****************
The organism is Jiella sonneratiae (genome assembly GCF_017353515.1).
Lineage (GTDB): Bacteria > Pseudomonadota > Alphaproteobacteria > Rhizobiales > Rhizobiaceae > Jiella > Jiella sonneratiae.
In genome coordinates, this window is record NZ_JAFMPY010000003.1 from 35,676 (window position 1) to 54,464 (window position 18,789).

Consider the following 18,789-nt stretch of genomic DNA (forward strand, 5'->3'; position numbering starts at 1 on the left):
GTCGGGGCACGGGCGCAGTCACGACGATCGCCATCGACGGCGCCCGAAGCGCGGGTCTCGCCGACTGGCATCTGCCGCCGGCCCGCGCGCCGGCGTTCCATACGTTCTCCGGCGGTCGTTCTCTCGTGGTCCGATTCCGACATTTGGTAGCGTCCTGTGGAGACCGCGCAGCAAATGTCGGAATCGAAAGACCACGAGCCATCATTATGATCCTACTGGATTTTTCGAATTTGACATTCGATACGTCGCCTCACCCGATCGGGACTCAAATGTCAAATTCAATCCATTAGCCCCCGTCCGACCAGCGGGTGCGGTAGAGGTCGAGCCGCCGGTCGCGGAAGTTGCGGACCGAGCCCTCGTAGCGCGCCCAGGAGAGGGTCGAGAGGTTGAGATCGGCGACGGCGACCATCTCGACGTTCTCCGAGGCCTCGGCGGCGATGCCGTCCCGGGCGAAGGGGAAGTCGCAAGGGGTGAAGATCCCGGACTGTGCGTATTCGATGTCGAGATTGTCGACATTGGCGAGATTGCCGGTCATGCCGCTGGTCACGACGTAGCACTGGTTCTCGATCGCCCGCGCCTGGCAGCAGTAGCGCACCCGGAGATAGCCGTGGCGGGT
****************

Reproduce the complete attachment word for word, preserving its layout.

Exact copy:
The organism is Jiella sonneratiae (genome assembly GCF_017353515.1).
Lineage (GTDB): Bacteria > Pseudomonadota > Alphaproteobacteria > Rhizobiales > Rhizobiaceae > Jiella > Jiella sonneratiae.
In genome coordinates, this window is record NZ_JAFMPY010000003.1 from 35,676 (window position 1) to 54,464 (window position 18,789).

Consider the following 18,789-nt stretch of genomic DNA (forward strand, 5'->3'; position numbering starts at 1 on the left):
GTCGGGGCACGGGCGCAGTCACGACGATCGCCATCGACGGCGCCCGAAGCGCGGGTCTCGCCGACTGGCATCTGCCGCCGGCCCGCGCGCCGGCGTTCCATACGTTCTCCGGCGGTCGTTCTCTCGTGGTCCGATTCCGACATTTGGTAGCGTCCTGTGGAGACCGCGCAGCAAATGTCGGAATCGAAAGACCACGAGCCATCATTATGATCCTACTGGATTTTTCGAATTTGACATTCGATACGTCGCCTCACCCGATCGGGACTCAAATGTCAAATTCAATCCATTAGCCCCCGTCCGACCAGCGGGTGCGGTAGAGGTCGAGCCGCCGGTCGCGGAAGTTGCGGACCGAGCCCTCGTAGCGCGCCCAGGAGAGGGTCGAGAGGTTGAGATCGGCGACGGCGACCATCTCGACGTTCTCCGAGGCCTCGGCGGCGATGCCGTCCCGGGCGAAGGGGAAGTCGCAAGGGGTGAAGATCCCGGACTGTGCGTATTCGATGTCGAGATTGTCGACATTGGCGAGATTGCCGGTCATGCCGCTGGTCACGACGTAGCACTGGTTCTCGATCGCCCGCGCCTGGCAGCAGTAGCGCACCCGGAGATAGCCGTGGCGGGT